The internationally-respected UK water industry provides drinking and wastewater services to millions of homes and businesses. It also plays a vital role in protecting public health. To run sophisticated water and wastewater treatment plants and networks, a highly skilled and technical workforce is needed.

De-regulation is set to increase opportunities in customer services

With a constant demand for water – and the people who help to supply it – there’s plenty of job security and opportunities

The industry

Some 127,000 people are employed directly or indirectly by the water industry. Between them, they transport water from its source, to the treatment works, and then ensure it reaches all parts of the UK. Waste water is collected through complex sewerage network systems, treated and safely returned to the environment. The economic impact of the sector is estimated to be £15 billion.

There are currently 25 water suppliers covering England, Scotland and Wales. However, de-regulation is set to open up competition. As companies compete, there’ll be increasing demand for friendly, professional people to take on customer service roles. 

More information on employers in the water industry.

Water is a rapidly growing and innovative industry which attracts huge levels of investment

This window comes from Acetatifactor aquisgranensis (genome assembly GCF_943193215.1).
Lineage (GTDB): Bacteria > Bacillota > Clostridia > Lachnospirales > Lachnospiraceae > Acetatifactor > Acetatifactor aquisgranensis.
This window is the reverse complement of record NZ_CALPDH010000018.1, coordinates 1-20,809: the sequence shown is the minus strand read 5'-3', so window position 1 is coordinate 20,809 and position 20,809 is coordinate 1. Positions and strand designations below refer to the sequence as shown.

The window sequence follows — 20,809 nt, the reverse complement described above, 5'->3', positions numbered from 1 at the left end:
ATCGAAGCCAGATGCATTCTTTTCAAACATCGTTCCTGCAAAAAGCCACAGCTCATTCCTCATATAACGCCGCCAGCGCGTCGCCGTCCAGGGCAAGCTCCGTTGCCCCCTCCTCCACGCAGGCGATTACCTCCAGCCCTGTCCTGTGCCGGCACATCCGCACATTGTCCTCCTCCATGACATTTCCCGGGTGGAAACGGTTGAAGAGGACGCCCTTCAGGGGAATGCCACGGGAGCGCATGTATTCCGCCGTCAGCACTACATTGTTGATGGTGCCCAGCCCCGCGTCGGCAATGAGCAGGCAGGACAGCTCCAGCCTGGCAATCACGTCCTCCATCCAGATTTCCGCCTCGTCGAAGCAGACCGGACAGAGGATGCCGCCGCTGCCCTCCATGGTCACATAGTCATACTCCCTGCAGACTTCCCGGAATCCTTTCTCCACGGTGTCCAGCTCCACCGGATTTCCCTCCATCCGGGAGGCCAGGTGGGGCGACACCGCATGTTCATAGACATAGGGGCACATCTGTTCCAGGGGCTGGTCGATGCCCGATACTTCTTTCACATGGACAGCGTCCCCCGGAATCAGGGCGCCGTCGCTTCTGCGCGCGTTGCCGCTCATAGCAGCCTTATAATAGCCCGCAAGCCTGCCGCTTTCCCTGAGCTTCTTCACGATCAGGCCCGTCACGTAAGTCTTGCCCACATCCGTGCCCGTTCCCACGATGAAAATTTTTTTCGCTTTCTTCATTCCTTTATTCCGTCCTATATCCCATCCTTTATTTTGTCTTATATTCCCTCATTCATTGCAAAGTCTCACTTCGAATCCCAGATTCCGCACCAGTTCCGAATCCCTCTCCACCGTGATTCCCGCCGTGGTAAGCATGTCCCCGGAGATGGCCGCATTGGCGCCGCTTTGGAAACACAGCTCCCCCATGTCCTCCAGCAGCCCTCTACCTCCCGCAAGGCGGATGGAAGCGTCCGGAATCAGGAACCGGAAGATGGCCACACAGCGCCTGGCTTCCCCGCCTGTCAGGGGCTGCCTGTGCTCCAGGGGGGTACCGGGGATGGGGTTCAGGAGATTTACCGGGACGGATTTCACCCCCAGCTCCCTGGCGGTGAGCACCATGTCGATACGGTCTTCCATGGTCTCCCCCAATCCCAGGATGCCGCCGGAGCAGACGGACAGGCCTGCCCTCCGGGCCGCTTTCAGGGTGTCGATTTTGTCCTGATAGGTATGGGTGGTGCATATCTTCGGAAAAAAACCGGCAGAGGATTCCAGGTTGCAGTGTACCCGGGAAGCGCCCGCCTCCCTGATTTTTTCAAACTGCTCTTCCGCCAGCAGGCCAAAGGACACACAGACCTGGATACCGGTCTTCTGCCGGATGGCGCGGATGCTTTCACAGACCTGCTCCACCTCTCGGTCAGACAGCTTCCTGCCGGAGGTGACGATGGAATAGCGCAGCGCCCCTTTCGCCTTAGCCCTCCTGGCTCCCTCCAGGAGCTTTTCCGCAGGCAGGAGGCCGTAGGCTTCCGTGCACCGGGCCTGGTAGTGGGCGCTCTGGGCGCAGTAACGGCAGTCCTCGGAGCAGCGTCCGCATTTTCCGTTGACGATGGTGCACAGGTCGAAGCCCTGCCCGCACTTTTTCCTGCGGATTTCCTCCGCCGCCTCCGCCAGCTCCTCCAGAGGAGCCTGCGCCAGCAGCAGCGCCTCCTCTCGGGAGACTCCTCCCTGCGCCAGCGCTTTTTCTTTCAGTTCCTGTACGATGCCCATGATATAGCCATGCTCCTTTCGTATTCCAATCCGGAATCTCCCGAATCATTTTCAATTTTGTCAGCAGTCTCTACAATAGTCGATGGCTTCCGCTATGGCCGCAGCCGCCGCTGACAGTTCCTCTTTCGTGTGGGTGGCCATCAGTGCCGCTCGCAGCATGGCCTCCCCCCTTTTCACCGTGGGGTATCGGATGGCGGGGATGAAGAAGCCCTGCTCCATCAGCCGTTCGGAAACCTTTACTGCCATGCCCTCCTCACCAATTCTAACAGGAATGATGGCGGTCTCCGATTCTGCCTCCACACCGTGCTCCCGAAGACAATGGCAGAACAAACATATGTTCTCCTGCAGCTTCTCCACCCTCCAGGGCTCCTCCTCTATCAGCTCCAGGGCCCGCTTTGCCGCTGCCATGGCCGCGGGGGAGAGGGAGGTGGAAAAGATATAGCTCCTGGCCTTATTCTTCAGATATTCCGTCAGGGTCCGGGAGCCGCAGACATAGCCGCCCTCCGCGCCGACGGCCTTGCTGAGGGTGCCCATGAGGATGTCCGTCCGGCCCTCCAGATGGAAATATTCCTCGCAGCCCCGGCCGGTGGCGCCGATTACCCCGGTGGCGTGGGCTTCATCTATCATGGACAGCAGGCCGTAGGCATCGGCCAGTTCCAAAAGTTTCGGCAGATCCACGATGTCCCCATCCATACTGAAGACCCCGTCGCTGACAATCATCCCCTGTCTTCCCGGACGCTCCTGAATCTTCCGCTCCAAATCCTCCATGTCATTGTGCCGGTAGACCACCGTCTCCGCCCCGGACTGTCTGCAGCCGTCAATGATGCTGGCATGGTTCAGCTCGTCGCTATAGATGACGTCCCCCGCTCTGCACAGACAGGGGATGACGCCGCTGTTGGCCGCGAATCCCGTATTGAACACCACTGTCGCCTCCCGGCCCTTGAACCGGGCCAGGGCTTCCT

The industry invests heavily in training and development

Some of the jobs

There is a wide variety of commercial and technical roles available, including:

  • Water Quality Sampling Officer: Monitors the quality of drinking water, taking and testing samples from customers' premises 
  • Pipefitter: Installs equipment, pumps and pipe work, mostly at water and sewage treatment sites
  • Civil/Mechanical Engineer: Designs water treatment, sewerage treatment and distribution networks to ensure the safe treatment of drinking water and sewerage
  • Mechanical Technician: Services, maintains and repairs plant equipment, protecting the environment by preventing hazardous waste and spillages
  • Environmental Technician: Works with environmental scientists to carry out sampling and field research
  • Computer-Aided Design (CAD) Technician: Produces detailed project, plant and 3D designs using specialist software
  • Customer Service Adviser: Helps customers with enquiries, bills and any problems they may be experiencing
  • Marketing Manager: Tasked with increasing a business’s revenues by selling its services and attracting and retaining customers

Next steps…

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